Are Some People More Likely to Get Skin Damage from the Sun?

Everyone’s skin and eyes can be affected by the sun and other forms of ultraviolet (UV) rays. People with light skin are much more likely to have their skin damaged by UV rays (and to get skin cancer), but darker-skinned people, including people of any ethnicity, can also be affected.

For some people, the skin tans when it absorbs UV rays. The tan is caused by an increase in the activity and number of melanocytes, which are the cells that make a brown pigment called melanin. Melanin helps block out damaging UV rays up to a point, which is why people with naturally darker skin are less likely to get sunburned, while people with lighter skin are more likely to burn. Sunburns can increase your risk of skin cancer, including melanoma. But UV exposure can raise skin cancer risk even without causing sunburn.

Aside from skin tone, other factors can also affect your risk of damage from UV light. You need to be especially careful in the sun if you:

  • Have had skin cancer before
  • Have a family history of skin cancer, especially melanoma
  • Have many moles, irregular moles, or large moles
  • Have freckles and burn before tanning
  • Have fair skin, blue or green eyes, or blond, red, or light brown hair
  • Live or vacation at high altitudes (UV rays are stronger the higher up you are)
  • Live or vacation in tropical or subtropical climates  
  • Work indoors all week and then get intense sun exposure on weekends
  • Spend a lot of time outdoors
  • Have certain autoimmune diseases, such as systemic lupus erythematosus (SLE, or lupus)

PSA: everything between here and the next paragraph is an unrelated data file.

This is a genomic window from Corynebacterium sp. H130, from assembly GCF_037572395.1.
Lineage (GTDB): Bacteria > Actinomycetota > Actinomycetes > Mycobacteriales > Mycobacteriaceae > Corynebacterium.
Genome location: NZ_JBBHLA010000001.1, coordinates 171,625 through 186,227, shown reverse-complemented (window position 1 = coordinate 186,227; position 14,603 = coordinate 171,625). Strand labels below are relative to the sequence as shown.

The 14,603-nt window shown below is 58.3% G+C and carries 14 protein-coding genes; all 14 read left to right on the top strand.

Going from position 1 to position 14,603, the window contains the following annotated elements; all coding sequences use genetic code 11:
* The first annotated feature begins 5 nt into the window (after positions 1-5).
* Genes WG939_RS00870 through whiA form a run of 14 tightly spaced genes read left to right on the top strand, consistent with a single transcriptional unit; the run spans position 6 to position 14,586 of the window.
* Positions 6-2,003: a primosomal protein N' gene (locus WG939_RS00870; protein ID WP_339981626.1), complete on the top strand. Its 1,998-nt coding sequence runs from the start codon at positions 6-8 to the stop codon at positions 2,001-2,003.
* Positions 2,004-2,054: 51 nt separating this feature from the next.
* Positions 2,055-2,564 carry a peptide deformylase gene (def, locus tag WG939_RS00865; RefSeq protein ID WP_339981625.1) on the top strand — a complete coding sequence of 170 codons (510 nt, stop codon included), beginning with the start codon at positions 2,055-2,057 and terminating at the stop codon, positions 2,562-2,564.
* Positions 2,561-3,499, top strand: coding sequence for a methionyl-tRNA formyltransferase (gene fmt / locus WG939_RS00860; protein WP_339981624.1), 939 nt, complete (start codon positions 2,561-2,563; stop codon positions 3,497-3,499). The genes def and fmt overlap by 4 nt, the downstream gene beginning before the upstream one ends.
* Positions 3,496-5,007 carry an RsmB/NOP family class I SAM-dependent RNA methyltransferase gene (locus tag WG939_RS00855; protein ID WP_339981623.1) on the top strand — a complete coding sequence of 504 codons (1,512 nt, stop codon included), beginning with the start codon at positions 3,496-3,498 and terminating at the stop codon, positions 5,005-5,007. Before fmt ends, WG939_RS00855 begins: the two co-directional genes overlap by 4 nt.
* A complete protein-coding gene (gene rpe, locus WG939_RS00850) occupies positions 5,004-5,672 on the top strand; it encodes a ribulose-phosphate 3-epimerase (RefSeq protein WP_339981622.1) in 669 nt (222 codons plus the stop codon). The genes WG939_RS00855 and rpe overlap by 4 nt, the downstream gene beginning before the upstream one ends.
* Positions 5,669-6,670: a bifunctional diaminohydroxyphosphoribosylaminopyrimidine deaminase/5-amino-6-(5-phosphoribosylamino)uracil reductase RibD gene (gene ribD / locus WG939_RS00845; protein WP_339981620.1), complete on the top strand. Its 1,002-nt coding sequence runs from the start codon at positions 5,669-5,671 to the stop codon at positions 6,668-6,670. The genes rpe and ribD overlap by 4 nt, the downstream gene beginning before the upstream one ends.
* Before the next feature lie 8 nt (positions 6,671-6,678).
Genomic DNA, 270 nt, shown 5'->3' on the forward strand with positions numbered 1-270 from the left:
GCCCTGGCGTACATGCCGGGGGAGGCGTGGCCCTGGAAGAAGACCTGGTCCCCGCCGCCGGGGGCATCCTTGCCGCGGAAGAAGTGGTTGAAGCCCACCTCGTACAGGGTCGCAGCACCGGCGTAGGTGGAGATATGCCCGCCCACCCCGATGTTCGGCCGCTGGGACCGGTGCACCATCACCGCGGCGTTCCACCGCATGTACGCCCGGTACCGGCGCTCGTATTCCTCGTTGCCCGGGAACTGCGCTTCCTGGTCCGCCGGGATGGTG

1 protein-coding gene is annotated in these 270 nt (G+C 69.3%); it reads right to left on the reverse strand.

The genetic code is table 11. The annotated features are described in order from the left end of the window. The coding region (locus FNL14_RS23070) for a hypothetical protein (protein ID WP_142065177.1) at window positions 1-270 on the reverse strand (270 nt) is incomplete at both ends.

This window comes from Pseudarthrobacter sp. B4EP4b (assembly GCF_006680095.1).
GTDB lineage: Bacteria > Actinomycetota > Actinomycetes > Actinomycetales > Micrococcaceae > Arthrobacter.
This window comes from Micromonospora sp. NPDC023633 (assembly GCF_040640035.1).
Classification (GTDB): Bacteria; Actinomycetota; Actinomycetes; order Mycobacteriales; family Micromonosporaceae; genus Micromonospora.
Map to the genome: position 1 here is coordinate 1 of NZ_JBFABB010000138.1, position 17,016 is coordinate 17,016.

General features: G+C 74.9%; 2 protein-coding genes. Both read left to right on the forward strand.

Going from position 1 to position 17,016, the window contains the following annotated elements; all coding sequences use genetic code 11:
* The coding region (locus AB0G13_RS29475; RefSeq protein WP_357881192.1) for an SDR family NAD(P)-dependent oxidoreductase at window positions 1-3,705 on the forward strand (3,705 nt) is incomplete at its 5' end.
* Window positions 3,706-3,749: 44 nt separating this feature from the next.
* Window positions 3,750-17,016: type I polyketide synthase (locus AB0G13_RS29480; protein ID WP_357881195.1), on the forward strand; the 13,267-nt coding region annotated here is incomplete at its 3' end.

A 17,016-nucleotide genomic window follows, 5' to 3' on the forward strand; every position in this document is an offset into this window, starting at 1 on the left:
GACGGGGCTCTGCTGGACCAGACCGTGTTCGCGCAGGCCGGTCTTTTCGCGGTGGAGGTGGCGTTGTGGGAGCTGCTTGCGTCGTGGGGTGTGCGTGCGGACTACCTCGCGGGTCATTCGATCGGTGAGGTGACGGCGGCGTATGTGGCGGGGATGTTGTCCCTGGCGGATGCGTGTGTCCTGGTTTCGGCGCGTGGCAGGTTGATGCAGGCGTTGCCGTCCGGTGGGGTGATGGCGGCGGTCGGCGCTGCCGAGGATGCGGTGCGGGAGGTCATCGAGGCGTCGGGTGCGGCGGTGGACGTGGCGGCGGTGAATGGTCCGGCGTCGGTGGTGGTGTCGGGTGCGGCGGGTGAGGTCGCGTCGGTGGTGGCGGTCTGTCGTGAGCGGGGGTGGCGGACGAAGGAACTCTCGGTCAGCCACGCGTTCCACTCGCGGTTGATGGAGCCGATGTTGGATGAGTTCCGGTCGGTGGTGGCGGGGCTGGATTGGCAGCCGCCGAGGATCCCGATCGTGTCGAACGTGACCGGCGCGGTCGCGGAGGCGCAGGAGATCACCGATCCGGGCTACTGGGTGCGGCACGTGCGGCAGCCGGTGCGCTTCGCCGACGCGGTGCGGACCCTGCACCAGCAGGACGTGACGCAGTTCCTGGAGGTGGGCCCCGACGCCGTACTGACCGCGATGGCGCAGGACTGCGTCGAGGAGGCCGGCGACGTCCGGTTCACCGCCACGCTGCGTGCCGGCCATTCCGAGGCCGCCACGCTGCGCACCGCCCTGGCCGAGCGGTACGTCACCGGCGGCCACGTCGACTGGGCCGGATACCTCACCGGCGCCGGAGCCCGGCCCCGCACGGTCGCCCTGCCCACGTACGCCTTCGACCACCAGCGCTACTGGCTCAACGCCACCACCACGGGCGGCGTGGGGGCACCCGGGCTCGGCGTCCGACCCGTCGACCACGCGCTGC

• Have certain inherited conditions that increase your risk of skin cancer, such as xeroderma pigmentosum (XP) or nevoid basal cell carcinoma syndrome (Gorlin syndrome).
  • Have a medical condition that weakens your immune system, such as infection with HIV (the virus that causes AIDS)
  • Have had an organ transplant
  • Take medicines that lower or suppress your immune system
  • Take medicines that make your skin more sensitive to sunlight

Ask your doctor, nurse, or pharmacist if you are taking any medicines that could increase your sensitivity to sunlight.

No matter how sensitive your skin is to the sun, it’s important to know how to protect yourself from UV rays.

The American Cancer Society medical and editorial content team

Our team is made up of doctors and oncology certified nurses with deep knowledge of cancer care as well as journalists, editors, and translators with extensive experience in medical writing.

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National Cancer Institute. Genetics of Skin Cancer (PDQ®)–Health Professional Version. 2019. Accessed at
https://www.cancer.gov/types/skin/hp/skin-genetics-pdq on May 31, 2019.

Silverberg MJ, Leyden W, Warton EM, et al. HIV infection status, immunodeficiency, and the incidence of non-melanoma skin cancer. J Natl Cancer Inst. 2013;105:350-360.

Xu YG, Aylward JL, Swanson AM, et al. Chapter 67: Nonmelanoma Skin Cancers. In: Niederhuber JE, Armitage JO, Doroshow JH, Kastan MB, Tepper JE, eds. Abeloff’s Clinical Oncology. 6th ed. Philadelphia, Pa: Elsevier; 2020.

Last Medical Review: July 29, 2019 Last Revised: July 29, 2019

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